Eagles

Contentious Doug Pederson refuses to answer QB questions, but gives hint

Contentious Doug Pederson refuses to answer QB questions, but gives hint

A contentious Doug Pederson refused to say who will start for the Eagles at quarterback on Thursday night. 

He did give a hint, though. Even if he didn’t want to. 

Pederson admitted that Carson Wentz has not yet been cleared for contact as he recovers from surgery to repair a torn ACL and LCL. When asked if Wentz could theoretically get cleared for contact in the next couple days and be ready for Thursday, Pederson said, “We’ll see.” 

The head coach’s pugnacious behavior came after Ian Rapoport from NFL Network reported on Saturday that the Eagles’ plan was to start Nick Foles in the game. Even though that appears to seem correct based on the fact that Wentz hasn’t been cleared, Pederson isn’t happy that the Falcons now know. Rapoport seems to clearly be the main target of Pederson’s angst.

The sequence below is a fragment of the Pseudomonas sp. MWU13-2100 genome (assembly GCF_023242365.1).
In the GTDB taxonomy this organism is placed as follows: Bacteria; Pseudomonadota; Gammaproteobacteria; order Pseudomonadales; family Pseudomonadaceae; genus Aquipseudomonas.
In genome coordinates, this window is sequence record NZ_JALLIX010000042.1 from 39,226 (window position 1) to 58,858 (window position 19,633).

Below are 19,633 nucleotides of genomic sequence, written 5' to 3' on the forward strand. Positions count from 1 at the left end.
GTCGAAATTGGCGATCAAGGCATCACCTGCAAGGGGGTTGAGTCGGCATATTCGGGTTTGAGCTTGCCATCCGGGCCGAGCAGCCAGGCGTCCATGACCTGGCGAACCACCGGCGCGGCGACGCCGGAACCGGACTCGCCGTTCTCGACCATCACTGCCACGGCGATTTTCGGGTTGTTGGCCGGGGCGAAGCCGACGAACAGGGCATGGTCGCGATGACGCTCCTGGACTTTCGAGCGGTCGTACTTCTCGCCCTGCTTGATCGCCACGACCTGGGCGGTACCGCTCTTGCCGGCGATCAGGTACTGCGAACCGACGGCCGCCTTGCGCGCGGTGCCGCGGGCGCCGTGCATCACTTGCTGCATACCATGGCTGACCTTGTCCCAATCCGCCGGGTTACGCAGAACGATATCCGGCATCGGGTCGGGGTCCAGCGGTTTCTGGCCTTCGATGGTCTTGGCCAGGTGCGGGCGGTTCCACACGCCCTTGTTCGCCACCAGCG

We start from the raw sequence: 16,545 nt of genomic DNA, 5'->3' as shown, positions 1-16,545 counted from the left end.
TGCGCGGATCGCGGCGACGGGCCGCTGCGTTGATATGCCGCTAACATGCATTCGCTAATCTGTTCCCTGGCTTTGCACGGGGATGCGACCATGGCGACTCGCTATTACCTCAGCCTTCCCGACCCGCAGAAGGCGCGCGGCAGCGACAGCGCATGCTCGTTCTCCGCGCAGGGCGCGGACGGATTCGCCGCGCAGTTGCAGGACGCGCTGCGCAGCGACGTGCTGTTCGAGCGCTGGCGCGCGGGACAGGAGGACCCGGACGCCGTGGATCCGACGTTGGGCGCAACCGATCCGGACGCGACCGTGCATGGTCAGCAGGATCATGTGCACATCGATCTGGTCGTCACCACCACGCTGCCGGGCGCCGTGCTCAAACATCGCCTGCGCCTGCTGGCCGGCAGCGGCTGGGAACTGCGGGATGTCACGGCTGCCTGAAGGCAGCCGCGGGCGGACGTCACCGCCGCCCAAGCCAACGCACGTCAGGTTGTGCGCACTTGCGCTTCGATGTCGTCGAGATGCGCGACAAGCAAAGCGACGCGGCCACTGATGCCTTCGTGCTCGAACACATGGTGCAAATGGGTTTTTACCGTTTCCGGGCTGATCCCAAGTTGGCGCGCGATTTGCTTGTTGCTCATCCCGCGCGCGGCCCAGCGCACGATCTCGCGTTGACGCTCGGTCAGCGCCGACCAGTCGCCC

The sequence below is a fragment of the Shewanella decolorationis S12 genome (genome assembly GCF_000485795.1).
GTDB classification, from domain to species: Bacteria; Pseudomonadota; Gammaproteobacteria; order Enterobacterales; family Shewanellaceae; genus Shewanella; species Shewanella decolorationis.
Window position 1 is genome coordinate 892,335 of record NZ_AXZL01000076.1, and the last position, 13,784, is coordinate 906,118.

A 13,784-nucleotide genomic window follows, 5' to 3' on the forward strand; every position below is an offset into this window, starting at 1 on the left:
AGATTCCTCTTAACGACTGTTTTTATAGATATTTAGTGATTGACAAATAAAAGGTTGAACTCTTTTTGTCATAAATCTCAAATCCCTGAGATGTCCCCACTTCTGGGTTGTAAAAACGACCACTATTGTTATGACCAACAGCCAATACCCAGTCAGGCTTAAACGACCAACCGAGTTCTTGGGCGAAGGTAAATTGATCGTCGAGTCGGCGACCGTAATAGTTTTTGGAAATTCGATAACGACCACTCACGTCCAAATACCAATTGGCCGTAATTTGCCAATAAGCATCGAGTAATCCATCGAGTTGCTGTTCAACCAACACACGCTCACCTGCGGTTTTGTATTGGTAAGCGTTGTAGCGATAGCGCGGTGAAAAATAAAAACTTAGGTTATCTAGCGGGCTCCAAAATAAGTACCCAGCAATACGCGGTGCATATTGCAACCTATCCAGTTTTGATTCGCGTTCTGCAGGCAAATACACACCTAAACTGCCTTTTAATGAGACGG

“First of all, I appreciate y’all putting words in my mouth this week,” Pederson said. “And therefore, I’m not going to discuss it.”

When pressed about why he wouldn’t discuss it, Pederson said, “You saw the reports.” He then said he is lumping all reporters together. 

Pederson refused to say who is taking first-team reps at quarterback, but when asked if the person who will start the game is getting all the first-team reps, Pederson said, “That’s usually how it works, yes.” 

So let’s unpack all this. 

Wentz isn’t cleared for contact. And the Eagles have clearly made a decision on who will start because one quarterback is taking all the first-team reps. If there’s a possibility Wentz wouldn’t be cleared for contact before the game, it wouldn’t make sense to give him valuable first-team reps that could go to Foles. 

Unless the Eagles are pulling off some elaborate smoke-and-mirrors show, we know who the starter is. 

Pederson said his refusal to answer questions about his starting quarterback were, in part, because of a perceived competitive advantage.